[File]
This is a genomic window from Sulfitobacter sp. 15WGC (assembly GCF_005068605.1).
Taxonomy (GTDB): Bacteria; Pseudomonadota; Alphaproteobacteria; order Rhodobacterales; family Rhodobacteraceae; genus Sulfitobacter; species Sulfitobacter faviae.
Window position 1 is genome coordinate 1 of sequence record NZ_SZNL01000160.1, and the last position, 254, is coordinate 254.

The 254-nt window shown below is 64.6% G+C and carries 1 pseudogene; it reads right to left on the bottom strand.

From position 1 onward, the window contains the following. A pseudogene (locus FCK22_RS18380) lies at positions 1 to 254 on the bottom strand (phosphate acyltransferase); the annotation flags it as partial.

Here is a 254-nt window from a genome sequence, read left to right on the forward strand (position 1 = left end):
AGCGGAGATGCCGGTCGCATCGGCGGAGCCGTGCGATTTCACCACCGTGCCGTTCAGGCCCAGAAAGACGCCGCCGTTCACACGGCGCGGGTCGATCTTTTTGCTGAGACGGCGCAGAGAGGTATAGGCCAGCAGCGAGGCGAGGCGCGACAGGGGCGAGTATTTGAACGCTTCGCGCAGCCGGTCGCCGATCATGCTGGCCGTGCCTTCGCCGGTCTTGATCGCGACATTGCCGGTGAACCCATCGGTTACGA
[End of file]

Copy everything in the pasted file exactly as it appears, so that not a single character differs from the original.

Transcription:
This is a genomic window from Sulfitobacter sp. 15WGC (assembly GCF_005068605.1).
Taxonomy (GTDB): Bacteria; Pseudomonadota; Alphaproteobacteria; order Rhodobacterales; family Rhodobacteraceae; genus Sulfitobacter; species Sulfitobacter faviae.
Window position 1 is genome coordinate 1 of sequence record NZ_SZNL01000160.1, and the last position, 254, is coordinate 254.

The 254-nt window shown below is 64.6% G+C and carries 1 pseudogene; it reads right to left on the bottom strand.

From position 1 onward, the window contains the following. A pseudogene (locus FCK22_RS18380) lies at positions 1 to 254 on the bottom strand (phosphate acyltransferase); the annotation flags it as partial.

Here is a 254-nt window from a genome sequence, read left to right on the forward strand (position 1 = left end):
AGCGGAGATGCCGGTCGCATCGGCGGAGCCGTGCGATTTCACCACCGTGCCGTTCAGGCCCAGAAAGACGCCGCCGTTCACACGGCGCGGGTCGATCTTTTTGCTGAGACGGCGCAGAGAGGTATAGGCCAGCAGCGAGGCGAGGCGCGACAGGGGCGAGTATTTGAACGCTTCGCGCAGCCGGTCGCCGATCATGCTGGCCGTGCCTTCGCCGGTCTTGATCGCGACATTGCCGGTGAACCCATCGGTTACGA